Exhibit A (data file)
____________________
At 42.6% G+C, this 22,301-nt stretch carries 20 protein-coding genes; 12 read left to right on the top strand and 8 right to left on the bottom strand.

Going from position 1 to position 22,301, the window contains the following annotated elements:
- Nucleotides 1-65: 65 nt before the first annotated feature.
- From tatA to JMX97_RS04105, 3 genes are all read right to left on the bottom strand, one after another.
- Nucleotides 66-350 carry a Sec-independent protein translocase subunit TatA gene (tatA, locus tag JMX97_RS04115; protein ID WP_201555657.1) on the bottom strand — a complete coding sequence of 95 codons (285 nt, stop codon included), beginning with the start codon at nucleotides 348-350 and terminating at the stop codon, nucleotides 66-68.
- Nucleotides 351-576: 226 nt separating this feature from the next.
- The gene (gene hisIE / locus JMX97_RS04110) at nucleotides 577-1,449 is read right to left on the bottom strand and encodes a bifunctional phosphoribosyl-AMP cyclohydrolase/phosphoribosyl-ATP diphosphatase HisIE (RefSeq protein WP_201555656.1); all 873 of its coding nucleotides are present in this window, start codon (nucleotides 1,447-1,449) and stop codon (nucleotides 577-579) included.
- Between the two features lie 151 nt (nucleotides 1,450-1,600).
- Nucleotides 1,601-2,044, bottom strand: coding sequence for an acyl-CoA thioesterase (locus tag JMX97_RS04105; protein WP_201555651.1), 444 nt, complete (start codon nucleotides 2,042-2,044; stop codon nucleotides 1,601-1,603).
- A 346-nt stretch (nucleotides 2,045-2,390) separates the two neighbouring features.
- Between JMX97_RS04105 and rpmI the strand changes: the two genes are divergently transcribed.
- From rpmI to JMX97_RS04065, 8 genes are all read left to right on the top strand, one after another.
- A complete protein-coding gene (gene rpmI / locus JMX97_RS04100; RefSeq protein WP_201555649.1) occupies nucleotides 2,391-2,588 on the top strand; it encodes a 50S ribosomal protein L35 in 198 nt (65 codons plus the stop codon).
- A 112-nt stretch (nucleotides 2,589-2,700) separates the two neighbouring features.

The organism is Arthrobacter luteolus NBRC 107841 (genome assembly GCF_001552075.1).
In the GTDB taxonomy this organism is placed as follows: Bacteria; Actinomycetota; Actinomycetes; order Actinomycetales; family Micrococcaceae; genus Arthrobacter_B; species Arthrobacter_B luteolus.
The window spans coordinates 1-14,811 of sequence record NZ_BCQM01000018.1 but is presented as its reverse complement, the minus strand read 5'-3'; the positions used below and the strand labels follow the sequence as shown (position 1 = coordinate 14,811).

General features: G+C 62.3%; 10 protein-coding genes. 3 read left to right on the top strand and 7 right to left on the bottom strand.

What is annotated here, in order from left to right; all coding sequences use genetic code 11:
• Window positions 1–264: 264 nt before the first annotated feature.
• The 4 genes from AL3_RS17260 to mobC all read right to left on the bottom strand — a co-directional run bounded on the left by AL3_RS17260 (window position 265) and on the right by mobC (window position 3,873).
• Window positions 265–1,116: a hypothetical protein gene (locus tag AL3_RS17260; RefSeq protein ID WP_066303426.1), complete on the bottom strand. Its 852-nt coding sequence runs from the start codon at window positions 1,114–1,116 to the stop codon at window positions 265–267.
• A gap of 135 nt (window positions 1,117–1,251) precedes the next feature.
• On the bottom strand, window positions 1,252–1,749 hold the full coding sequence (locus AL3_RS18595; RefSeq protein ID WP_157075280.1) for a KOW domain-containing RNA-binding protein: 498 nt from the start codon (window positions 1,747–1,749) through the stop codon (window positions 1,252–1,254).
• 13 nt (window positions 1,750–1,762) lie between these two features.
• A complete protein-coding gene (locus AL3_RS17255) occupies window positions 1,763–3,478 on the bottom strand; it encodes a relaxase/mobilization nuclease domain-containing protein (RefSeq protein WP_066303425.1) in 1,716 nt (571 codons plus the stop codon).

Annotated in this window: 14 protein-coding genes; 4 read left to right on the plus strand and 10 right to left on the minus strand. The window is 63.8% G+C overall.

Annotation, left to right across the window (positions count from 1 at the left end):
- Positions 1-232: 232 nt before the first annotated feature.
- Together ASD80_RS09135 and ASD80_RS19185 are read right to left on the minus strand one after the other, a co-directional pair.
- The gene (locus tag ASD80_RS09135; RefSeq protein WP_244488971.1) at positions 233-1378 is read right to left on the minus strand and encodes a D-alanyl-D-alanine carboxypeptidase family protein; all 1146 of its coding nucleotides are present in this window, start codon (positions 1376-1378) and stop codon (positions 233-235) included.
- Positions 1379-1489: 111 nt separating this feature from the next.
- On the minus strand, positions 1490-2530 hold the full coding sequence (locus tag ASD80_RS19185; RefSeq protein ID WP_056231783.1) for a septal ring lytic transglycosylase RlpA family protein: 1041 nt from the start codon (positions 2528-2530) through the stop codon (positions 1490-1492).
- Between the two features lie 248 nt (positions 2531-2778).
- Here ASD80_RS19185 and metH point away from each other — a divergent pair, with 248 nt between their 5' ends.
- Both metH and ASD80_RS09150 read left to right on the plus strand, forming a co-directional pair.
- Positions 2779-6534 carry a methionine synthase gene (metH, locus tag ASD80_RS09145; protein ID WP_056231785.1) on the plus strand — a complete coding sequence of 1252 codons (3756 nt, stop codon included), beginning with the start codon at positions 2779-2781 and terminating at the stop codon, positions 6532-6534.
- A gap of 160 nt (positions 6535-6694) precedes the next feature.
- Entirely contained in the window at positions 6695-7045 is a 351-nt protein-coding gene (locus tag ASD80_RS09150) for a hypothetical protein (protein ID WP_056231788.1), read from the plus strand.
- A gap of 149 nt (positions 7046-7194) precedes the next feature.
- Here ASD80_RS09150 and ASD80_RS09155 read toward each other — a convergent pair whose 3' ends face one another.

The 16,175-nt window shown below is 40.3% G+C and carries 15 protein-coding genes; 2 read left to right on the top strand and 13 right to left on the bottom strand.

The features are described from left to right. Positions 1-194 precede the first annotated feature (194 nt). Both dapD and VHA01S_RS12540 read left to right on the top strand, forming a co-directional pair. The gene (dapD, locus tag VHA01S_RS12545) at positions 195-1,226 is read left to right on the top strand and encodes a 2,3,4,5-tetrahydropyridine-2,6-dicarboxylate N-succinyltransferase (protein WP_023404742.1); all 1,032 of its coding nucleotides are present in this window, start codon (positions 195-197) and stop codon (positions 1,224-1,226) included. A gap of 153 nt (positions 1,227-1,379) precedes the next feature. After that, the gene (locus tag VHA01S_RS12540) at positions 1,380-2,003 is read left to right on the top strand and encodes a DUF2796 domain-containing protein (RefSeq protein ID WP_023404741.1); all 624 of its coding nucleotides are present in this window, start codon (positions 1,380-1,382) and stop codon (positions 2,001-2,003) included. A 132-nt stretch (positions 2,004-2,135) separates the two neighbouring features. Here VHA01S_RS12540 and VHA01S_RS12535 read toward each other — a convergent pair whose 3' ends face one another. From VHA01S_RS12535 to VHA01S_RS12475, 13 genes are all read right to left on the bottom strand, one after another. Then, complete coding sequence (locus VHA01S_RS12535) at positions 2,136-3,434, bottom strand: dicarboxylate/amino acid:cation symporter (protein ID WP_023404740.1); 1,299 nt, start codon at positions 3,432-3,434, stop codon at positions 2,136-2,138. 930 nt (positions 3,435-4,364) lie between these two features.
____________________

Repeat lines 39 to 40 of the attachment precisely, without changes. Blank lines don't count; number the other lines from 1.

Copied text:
- Entirely contained in the window at positions 6695-7045 is a 351-nt protein-coding gene (locus tag ASD80_RS09150) for a hypothetical protein (protein ID WP_056231788.1), read from the plus strand.
- A gap of 149 nt (positions 7046-7194) precedes the next feature.